The faithful are restless, a new study of Protestant churchgoers suggests.
They're switching from church to church, powered by a mix of dissatisfaction and yearning, according to the study by LifeWay Research. The organization is part of the publishing arm of the Southern Baptist Convention, the nation's largest Protestant denomination.
Most of the switchers who changed their house of worship without making a residential move (58%) say their old church failed to engage their faith, or put their talents to work, or it seemed hypocritical or judgmental.
But 42% of the people say they switched because another church offered more appealing doctrines and preaching or the preacher and church members' faith seemed more "authentic."
"We may believe in the same doctrine, the same God and study the same Bible, but we are also imperfect human beings who mess up, who are not always living out those beliefs," says Scott McConnell, associate director of LifeWay Research. He adds in the rise of "consumerism and narcissism" — when people expect to customize every experience to personal taste.
More than half (54%) of switchers changed denominations as well. Fewer than half (44%) said denomination was an important factor in choosing a new church.
The study, conducted in December, surveyed 632 Protestant adults who said they switched churches. For findings on the 415 people who had not made a residential move, the margin of error is plus or minus 3.9 percentage points.
The study follows LifeWay's 2006 research on 469 "formerly churched" Protestants who quit church altogether.
Of the switchers, 76% call themselves "devout Christians." Only 19% of the quitters said the same.
The nation's largest denomination, the Roman Catholic Church, sees similar trends.
"The boundaries that once kept people in one faith, one church, have become more permeable," says Mary Gautier of the Center for Applied Research in the Apostolate at Georgetown University.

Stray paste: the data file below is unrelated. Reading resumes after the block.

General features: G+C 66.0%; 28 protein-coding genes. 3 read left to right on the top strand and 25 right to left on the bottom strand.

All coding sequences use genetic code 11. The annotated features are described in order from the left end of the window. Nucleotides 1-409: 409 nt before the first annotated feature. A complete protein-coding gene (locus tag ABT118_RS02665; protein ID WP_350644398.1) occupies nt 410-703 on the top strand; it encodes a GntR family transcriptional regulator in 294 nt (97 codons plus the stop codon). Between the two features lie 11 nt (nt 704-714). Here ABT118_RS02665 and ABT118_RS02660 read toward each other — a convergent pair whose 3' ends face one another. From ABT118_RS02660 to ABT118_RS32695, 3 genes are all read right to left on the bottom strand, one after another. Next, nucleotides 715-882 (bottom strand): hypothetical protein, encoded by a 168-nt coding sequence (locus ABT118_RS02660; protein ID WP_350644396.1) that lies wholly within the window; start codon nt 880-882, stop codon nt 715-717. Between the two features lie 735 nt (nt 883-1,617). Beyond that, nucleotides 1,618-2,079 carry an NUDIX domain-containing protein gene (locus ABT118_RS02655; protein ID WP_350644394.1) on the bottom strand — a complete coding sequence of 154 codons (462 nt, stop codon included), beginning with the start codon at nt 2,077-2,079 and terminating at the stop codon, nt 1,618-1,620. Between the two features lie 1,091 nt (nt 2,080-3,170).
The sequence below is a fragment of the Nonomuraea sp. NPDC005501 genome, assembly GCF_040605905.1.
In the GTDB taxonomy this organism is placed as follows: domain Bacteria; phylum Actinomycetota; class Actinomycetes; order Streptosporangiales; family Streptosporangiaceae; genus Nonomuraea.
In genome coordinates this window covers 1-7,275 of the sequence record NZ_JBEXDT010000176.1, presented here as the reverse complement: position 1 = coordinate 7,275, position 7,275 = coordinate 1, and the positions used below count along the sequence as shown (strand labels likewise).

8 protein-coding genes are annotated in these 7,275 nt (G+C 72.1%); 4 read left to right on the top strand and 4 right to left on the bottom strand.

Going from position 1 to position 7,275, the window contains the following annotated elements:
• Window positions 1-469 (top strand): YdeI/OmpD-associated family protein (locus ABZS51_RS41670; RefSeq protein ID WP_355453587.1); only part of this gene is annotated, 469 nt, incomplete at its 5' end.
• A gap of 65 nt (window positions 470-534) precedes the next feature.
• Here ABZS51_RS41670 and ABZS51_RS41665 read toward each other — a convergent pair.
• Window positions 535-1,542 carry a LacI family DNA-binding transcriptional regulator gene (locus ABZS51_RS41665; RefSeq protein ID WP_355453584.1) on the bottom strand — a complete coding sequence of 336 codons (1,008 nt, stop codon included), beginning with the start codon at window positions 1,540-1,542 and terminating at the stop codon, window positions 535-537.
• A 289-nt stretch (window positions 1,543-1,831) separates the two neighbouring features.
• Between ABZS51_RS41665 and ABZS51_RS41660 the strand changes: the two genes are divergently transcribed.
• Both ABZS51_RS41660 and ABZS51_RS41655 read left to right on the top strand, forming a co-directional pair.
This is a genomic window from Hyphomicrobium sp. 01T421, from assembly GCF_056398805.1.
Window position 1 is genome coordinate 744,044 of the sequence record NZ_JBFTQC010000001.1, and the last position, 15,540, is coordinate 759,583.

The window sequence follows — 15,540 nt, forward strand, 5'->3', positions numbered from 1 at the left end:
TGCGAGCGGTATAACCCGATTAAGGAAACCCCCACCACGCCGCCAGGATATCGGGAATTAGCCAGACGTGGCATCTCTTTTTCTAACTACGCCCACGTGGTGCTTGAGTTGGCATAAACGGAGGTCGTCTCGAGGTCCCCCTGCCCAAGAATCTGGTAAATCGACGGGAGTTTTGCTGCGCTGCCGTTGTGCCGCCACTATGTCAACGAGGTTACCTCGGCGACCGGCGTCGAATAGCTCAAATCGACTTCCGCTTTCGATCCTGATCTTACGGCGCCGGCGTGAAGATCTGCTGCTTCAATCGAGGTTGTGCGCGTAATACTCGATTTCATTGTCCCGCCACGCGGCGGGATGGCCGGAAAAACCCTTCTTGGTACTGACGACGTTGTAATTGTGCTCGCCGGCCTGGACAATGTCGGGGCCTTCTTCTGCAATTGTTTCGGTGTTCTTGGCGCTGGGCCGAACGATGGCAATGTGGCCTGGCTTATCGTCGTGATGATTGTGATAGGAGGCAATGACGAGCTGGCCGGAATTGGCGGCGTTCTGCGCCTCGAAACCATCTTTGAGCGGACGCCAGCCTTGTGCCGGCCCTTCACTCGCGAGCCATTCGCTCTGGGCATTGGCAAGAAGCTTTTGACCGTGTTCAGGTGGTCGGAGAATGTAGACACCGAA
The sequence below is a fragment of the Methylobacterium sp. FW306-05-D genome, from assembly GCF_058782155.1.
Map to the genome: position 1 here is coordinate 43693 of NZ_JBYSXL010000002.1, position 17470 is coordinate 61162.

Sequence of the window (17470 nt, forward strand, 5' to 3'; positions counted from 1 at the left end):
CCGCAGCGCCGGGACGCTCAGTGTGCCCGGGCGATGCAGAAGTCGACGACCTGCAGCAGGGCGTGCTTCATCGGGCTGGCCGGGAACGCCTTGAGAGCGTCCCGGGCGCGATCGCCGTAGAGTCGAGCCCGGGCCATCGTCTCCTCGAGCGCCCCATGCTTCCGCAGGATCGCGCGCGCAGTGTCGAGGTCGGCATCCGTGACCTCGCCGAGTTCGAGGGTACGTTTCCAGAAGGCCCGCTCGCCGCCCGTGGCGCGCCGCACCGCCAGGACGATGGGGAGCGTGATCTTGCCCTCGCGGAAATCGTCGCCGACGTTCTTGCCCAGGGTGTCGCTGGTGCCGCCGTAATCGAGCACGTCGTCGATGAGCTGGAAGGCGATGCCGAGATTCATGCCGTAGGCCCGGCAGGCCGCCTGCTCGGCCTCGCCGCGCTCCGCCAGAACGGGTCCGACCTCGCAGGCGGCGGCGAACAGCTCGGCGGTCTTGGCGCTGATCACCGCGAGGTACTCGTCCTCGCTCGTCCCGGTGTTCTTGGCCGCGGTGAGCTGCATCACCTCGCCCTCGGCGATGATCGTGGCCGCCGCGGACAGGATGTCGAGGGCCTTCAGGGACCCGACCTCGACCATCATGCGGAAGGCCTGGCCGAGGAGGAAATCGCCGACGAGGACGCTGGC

The number of new converts to Catholicism leveled off at about 150,000 a year for the past decade, while immigration from Catholic countries in Latin America, Asia and Africa has pushed the tally of U.S. Roman Catholics to 64 million. But the church has no mechanism for tracking who washes out of the pews unless they've died, been excommunicated or publicly renounced their faith.
"Catholics are very sticky. They may not go to church but they still stick to that identification," Gautier says.
Although the LifeWay research finds most switchers move to larger churches, don't blame megachurches for poaching the sheep, says Scott Thumma of Hartford Theological Seminary, author of an upcoming book, Beyond Megachurch Myths, based on several studies of churches.
"The 1,200 or so megachurches (defined as churches where 2,000 or more people attend weekend worship) are only one-half of 1% of all U.S. churches and account for only 5% of all weekend worship attenders," Thumma says.
"And my sense, after years of examining megachurches, is that 80% of the people who join, including those who go through new member classes, are gone within the first two years."
Says Brad Waggoner, LifeWay's vice president of research and ministry development: "There's no simple answer why people are so restless."
Decades ago, American culture supported church loyalty out of respect for the church, obligation to family, or social expectations. Now, he says, that culture has shifted.
Waggoner also sees other factors at work, such as increased skepticism or cynicism in the wake of clergy sexual abuse or financial scandals. And some are turned off by divisiveness in denominations over doctrine and practice, he says.
The Southern Baptist Convention, he says, still feels the effect of a revolution in leadership in the 1980s that restored theological conservatives to power. The Episcopal Church is struggling now with dissention over views of the Bible and the role of gay clergy.
Though individual churches and pastors can't erase those overarching concerns, the survey suggests there is a great deal they can change or do to stem the restless tide of switchers and dropouts, Waggoner says.
"We have a biblical responsibility to care for every person in our flock."